In 1989, I was a teenaged girl with a choice to make when a man killed 14 women at Montreal's École Polytechnique. After the terrible events, I decided then and there to become an engineer — I was determined to prove that women deserve a place in engineering because they are every bit as smart and capable as any man, writes Kim Jones.

The women were innocent. The killer was angry that these 'feminists' were in engineering school and he was not.

Before that horrific day, I had been on the fence about what to study in university: science or engineering. After the terrible events in Montreal, I was angry. I decided then and there that I was going to be an engineer. I would prove that women deserve a place in engineering because they are every bit as smart and capable as any man.

I’m proud that I did, but I’ve run quite an obstacle course.

While things are somewhat easier today than they were then, several significant barriers still exist.

Women don’t choose engineering because they are concerned it won’t reflect their values or self-image. Women leave engineering at higher rates than men because they experience old-fashioned workplace structures and attitudes. And, sadly, women continue to be harassed at work.

Exhaustion drives women out

I’ve experienced some of these things myself. As an undergraduate student, I worked at a series of co-op placements, where I learned that what drives women out of engineering is not one major aggression, but an exhausting succession of unfortunate and irritating events.

I remember when one supervisor gave me a third unwelcome hug. I stopped him by telling him it made me uncomfortable. I was proud of myself, and only later realised he stopped giving me interesting projects.

I remember a male colleague openly describing to other men in the plant how he fantasised about seeing me strip at his desk. I told him he should be so lucky, and everybody laughed.

I remember feeling isolated, overlooked and patronised, and for the longest time, I thought it was just me.

I believed these experiences were par for the course, and I no longer wanted to play.

‘Hyper-masculine culture’

After graduating from engineering, my interest in science was rekindled and I earned a master’s degree in plant biology. This gave me an opportunity to pursue another passion and turn my back on the hyper-masculine culture of engineering. I’m glad I did, but I ultimately missed the focus on applying science to real world problems.

I returned to engineering and completed my PhD in biomedical engineering, and today I am proud to be an engineering professor at McMaster University, and to have the chance not just to teach engineering, but to shape perceptions about who belongs in our field, and how we should teach, learn and work.

I’m grateful for my supportive parents and loving family — and for those who have encouraged me professionally: these are the people who make me resilient.

Now, I know there is evidence that I wasn’t alone in my experiences or in being nudged out of engineering, and that in itself gives me strength.

Engineers solve tough problems. That is a proud tradition and a noble calling. Through a blend of creativity and communication, skills and science, we get the job done.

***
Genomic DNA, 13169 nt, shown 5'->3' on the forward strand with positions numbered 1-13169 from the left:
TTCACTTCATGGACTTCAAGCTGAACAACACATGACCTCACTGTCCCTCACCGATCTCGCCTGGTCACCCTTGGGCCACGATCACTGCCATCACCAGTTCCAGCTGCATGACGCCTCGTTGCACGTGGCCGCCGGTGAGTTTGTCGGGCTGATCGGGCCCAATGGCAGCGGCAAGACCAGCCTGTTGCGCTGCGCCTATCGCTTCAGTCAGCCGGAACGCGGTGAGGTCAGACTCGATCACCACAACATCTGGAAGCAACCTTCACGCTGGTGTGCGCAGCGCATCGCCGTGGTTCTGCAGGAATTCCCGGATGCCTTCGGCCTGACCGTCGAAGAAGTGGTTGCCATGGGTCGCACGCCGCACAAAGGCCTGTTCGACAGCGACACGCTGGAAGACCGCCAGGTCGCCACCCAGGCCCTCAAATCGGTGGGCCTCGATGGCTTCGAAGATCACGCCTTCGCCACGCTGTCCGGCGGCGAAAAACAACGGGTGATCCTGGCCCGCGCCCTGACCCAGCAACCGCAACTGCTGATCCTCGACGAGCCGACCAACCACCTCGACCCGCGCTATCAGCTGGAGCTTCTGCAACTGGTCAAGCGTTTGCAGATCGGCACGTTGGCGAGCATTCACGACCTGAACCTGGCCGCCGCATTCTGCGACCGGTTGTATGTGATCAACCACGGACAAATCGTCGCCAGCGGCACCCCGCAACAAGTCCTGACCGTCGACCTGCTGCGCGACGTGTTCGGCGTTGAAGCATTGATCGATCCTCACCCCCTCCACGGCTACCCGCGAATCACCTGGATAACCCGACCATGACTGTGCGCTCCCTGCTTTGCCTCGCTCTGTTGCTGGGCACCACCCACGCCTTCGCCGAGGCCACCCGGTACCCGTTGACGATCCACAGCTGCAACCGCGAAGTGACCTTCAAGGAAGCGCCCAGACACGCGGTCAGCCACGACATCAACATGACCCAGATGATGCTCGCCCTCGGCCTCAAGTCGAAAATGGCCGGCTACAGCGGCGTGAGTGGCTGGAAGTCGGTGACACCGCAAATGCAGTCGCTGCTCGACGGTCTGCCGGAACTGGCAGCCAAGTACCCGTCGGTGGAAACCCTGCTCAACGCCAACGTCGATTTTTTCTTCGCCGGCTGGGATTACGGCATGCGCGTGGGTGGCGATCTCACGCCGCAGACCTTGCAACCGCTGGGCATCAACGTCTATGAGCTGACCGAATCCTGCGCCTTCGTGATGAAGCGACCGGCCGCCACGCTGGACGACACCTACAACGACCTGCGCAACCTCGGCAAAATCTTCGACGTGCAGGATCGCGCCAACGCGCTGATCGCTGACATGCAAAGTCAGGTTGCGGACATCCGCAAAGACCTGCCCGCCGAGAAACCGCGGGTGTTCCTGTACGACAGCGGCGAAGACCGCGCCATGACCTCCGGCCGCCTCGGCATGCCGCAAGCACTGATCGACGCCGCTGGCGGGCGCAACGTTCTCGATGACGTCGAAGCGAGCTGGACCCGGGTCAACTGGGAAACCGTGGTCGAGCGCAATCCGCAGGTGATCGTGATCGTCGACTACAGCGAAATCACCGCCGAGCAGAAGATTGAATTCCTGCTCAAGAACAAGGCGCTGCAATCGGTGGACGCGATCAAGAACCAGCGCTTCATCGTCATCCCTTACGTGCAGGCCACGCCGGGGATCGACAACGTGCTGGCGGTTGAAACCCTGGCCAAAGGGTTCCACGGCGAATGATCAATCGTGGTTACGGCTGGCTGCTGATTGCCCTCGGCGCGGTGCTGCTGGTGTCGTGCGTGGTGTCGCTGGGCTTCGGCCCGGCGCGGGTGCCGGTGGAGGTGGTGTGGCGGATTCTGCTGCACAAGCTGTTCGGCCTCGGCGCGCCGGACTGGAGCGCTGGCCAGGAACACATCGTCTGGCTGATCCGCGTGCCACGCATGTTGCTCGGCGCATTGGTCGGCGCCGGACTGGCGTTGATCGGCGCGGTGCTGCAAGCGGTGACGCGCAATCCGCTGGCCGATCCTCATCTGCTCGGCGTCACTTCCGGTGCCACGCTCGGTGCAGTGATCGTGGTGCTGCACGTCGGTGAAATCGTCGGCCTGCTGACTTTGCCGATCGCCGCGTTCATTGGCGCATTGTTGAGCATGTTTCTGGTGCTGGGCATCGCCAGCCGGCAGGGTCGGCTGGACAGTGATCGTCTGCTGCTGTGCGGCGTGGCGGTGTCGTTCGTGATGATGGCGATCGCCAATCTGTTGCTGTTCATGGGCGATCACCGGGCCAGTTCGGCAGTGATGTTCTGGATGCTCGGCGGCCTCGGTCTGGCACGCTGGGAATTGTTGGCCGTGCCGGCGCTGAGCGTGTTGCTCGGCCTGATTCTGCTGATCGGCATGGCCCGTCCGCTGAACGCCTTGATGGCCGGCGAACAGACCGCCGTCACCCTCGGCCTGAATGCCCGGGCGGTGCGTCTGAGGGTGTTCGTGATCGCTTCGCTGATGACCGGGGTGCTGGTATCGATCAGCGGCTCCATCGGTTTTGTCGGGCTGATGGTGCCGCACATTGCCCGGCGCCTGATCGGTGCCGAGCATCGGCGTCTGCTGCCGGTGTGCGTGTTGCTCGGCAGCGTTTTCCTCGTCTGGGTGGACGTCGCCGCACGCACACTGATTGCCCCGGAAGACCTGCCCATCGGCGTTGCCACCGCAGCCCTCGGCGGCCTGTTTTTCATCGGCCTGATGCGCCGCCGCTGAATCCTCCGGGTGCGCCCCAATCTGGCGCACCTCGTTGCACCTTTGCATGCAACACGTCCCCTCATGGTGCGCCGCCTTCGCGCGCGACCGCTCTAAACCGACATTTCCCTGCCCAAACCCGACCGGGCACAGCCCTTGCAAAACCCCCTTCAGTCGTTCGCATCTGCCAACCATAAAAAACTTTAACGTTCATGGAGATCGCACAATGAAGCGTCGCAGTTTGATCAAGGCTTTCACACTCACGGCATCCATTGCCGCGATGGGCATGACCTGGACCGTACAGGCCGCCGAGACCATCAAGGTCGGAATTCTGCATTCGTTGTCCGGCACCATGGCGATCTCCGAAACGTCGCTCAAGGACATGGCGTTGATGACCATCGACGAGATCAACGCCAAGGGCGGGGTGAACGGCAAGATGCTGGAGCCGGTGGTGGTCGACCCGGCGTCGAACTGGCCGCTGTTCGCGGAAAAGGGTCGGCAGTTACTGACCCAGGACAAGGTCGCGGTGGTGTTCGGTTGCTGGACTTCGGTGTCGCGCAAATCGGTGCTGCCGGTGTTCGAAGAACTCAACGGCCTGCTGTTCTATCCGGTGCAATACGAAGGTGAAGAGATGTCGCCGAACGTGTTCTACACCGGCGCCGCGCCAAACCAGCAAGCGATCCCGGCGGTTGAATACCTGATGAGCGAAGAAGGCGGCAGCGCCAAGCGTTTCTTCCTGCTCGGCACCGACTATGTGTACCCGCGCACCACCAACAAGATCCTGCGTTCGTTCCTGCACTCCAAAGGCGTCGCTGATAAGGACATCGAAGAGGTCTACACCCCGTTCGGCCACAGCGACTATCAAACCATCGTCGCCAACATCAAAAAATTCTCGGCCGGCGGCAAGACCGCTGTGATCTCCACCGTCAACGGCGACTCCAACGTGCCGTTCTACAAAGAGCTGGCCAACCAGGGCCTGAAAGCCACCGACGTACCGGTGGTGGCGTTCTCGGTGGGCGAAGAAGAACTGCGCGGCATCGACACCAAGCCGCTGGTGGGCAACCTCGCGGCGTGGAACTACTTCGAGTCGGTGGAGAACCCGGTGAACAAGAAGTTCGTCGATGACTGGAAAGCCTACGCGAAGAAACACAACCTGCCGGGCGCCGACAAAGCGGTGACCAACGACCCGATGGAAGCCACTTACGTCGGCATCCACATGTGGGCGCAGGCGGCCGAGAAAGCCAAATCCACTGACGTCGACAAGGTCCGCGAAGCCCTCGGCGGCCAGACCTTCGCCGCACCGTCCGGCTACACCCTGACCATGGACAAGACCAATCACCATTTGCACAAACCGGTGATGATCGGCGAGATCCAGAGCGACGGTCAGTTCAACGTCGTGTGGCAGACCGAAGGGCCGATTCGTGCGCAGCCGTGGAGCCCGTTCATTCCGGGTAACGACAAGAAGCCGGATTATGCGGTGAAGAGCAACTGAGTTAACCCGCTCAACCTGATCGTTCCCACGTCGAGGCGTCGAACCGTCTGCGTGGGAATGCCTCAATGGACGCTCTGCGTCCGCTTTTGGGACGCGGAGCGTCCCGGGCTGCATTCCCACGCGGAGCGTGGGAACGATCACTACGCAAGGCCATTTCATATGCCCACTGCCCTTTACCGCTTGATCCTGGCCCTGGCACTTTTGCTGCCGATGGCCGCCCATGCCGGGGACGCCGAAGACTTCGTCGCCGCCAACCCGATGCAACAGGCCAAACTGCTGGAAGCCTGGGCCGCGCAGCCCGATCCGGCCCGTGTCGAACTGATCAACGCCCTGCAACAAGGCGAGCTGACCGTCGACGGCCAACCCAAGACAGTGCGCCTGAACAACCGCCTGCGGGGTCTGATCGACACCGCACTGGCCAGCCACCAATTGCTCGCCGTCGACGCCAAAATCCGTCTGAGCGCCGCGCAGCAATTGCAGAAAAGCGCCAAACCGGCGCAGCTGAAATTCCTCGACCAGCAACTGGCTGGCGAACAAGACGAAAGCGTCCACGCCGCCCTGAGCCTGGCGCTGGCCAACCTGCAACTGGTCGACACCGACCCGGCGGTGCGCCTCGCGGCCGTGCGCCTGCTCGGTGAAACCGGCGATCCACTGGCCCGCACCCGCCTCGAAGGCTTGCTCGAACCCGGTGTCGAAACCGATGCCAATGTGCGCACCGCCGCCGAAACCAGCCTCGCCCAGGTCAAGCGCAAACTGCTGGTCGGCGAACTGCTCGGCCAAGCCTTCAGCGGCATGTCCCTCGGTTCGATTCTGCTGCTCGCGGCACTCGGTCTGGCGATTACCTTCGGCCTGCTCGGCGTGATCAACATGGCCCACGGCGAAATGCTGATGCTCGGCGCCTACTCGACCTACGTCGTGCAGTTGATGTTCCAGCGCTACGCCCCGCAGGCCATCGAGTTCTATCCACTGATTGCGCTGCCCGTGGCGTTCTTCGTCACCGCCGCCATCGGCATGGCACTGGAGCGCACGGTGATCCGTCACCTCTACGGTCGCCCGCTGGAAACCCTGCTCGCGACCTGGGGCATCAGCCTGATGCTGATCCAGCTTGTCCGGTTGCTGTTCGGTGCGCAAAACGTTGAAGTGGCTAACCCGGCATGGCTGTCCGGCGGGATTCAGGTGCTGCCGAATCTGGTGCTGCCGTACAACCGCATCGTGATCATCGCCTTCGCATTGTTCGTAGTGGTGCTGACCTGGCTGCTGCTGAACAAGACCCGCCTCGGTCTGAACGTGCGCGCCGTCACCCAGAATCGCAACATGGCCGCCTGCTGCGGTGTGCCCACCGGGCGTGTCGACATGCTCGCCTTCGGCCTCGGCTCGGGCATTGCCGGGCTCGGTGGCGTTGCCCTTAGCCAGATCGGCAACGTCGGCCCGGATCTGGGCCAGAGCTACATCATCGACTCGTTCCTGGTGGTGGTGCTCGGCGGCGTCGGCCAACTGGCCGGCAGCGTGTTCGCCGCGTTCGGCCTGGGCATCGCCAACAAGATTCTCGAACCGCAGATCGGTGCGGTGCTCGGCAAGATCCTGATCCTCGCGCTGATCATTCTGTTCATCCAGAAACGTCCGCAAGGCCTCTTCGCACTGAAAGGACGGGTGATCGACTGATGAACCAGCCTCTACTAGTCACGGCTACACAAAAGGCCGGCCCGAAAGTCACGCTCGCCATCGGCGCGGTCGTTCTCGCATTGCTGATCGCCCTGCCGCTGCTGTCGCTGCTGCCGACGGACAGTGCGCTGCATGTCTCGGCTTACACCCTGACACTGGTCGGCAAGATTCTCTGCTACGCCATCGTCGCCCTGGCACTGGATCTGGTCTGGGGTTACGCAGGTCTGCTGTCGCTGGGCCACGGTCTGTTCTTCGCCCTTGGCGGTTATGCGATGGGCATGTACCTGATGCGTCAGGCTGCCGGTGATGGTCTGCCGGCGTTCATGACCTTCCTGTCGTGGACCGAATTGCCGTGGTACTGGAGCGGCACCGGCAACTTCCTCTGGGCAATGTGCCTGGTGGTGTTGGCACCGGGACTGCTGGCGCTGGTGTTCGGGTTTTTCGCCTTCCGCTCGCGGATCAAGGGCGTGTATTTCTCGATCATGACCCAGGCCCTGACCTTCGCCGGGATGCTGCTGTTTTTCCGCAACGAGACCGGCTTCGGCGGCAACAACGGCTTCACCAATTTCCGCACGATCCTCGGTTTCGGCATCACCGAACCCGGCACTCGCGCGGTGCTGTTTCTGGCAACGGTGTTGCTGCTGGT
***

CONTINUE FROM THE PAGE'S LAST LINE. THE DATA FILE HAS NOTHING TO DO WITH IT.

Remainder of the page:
Gender diversity a boon

Studies have shown that gender diversity contributes to better problem-solving and increased profitability for many organisations. To improve the world for everybody, we need everybody at the table.

Almost all the young women and men I teach today were born after what we now call the 'Montreal massacre'. I worry they may have grown up without a good understanding of what happened and why.

I feel compelled, like many other women and men in my profession, to build on the progress we have made since 1989, and to continue to shape engineering into a field characterised by balance and inclusivity, where everybody welcomes everybody else to the table, and where only skill and caring determine success.

Progress will not happen on its own. We must take up the task. That’s why I now chair the Ontario Network of Women in Engineering, where we share strength and energy and inspire the next generation of girls to consider engineering.

It’s why I teach an undergraduate class called 'Inclusion in the Engineering Workplace'. It’s why I try very conscientiously to set an example and encourage others to do the same.

Engineering is in a better place than in 1989. At McMaster, our incoming class is 35 per cent women. Academic administrators and managers want to hire female engineers. Women are more likely to complete engineering degrees than men — and earn nearly what men do. But there’s still work to do.

Calls to action

Here are my calls to action to ensure engineering becomes increasingly diverse:
1.) Refocus maths and science classes to solve interesting and important real-world problems.
2.) Encourage girls to take secondary school physics — a key engineering prerequisite.
3.) Be intentional in recruiting. Insist the candidate shortlist includes at least two qualified women.
4.) Create culture change. Put more than one woman on a team to maximise productivity; invite women to collaborate on high-profile projects; seek and highlight women’s expertise; include women on panels and presentations; and include women socially.
5.) Support parental leave and flexi time.
6.) Teach your own children that engineering is for everybody.

Author: Kim Jones, associate professor, chemical engineering; chair of the Ontario Network of Women in Engineering, McMaster University. This article was originally published in The Conversation. Read the original article here.